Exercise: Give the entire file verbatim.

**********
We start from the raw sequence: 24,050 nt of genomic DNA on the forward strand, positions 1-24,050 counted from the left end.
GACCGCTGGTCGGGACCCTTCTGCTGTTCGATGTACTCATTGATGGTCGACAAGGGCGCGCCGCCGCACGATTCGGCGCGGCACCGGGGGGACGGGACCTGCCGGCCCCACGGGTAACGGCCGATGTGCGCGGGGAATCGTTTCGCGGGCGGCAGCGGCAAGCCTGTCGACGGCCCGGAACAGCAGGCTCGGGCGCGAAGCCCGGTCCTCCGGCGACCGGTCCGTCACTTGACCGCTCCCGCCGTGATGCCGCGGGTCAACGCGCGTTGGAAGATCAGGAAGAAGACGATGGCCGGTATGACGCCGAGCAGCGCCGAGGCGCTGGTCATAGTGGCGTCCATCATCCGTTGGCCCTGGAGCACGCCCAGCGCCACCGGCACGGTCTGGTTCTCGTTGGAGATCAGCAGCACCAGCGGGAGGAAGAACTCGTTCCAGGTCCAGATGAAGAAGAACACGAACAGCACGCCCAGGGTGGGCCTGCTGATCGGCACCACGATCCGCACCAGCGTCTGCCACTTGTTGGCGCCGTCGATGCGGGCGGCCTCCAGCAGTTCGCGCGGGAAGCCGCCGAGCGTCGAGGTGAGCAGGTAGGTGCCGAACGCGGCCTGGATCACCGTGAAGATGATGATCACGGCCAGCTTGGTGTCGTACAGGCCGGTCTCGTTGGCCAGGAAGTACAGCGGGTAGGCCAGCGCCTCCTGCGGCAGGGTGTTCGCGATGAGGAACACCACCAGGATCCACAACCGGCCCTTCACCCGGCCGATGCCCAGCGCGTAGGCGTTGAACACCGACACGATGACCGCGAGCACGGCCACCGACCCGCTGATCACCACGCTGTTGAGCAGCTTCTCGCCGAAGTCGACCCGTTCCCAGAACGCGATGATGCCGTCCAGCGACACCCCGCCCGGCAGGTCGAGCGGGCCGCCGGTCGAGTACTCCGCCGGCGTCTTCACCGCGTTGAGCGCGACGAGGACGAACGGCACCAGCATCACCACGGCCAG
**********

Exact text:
We start from the raw sequence: 24,050 nt of genomic DNA on the forward strand, positions 1-24,050 counted from the left end.
GACCGCTGGTCGGGACCCTTCTGCTGTTCGATGTACTCATTGATGGTCGACAAGGGCGCGCCGCCGCACGATTCGGCGCGGCACCGGGGGGACGGGACCTGCCGGCCCCACGGGTAACGGCCGATGTGCGCGGGGAATCGTTTCGCGGGCGGCAGCGGCAAGCCTGTCGACGGCCCGGAACAGCAGGCTCGGGCGCGAAGCCCGGTCCTCCGGCGACCGGTCCGTCACTTGACCGCTCCCGCCGTGATGCCGCGGGTCAACGCGCGTTGGAAGATCAGGAAGAAGACGATGGCCGGTATGACGCCGAGCAGCGCCGAGGCGCTGGTCATAGTGGCGTCCATCATCCGTTGGCCCTGGAGCACGCCCAGCGCCACCGGCACGGTCTGGTTCTCGTTGGAGATCAGCAGCACCAGCGGGAGGAAGAACTCGTTCCAGGTCCAGATGAAGAAGAACACGAACAGCACGCCCAGGGTGGGCCTGCTGATCGGCACCACGATCCGCACCAGCGTCTGCCACTTGTTGGCGCCGTCGATGCGGGCGGCCTCCAGCAGTTCGCGCGGGAAGCCGCCGAGCGTCGAGGTGAGCAGGTAGGTGCCGAACGCGGCCTGGATCACCGTGAAGATGATGATCACGGCCAGCTTGGTGTCGTACAGGCCGGTCTCGTTGGCCAGGAAGTACAGCGGGTAGGCCAGCGCCTCCTGCGGCAGGGTGTTCGCGATGAGGAACACCACCAGGATCCACAACCGGCCCTTCACCCGGCCGATGCCCAGCGCGTAGGCGTTGAACACCGACACGATGACCGCGAGCACGGCCACCGACCCGCTGATCACCACGCTGTTGAGCAGCTTCTCGCCGAAGTCGACCCGTTCCCAGAACGCGATGATGCCGTCCAGCGACACCCCGCCCGGCAGGTCGAGCGGGCCGCCGGTCGAGTACTCCGCCGGCGTCTTCACCGCGTTGAGCGCGACGAGGACGAACGGCACCAGCATCACCACGGCCAG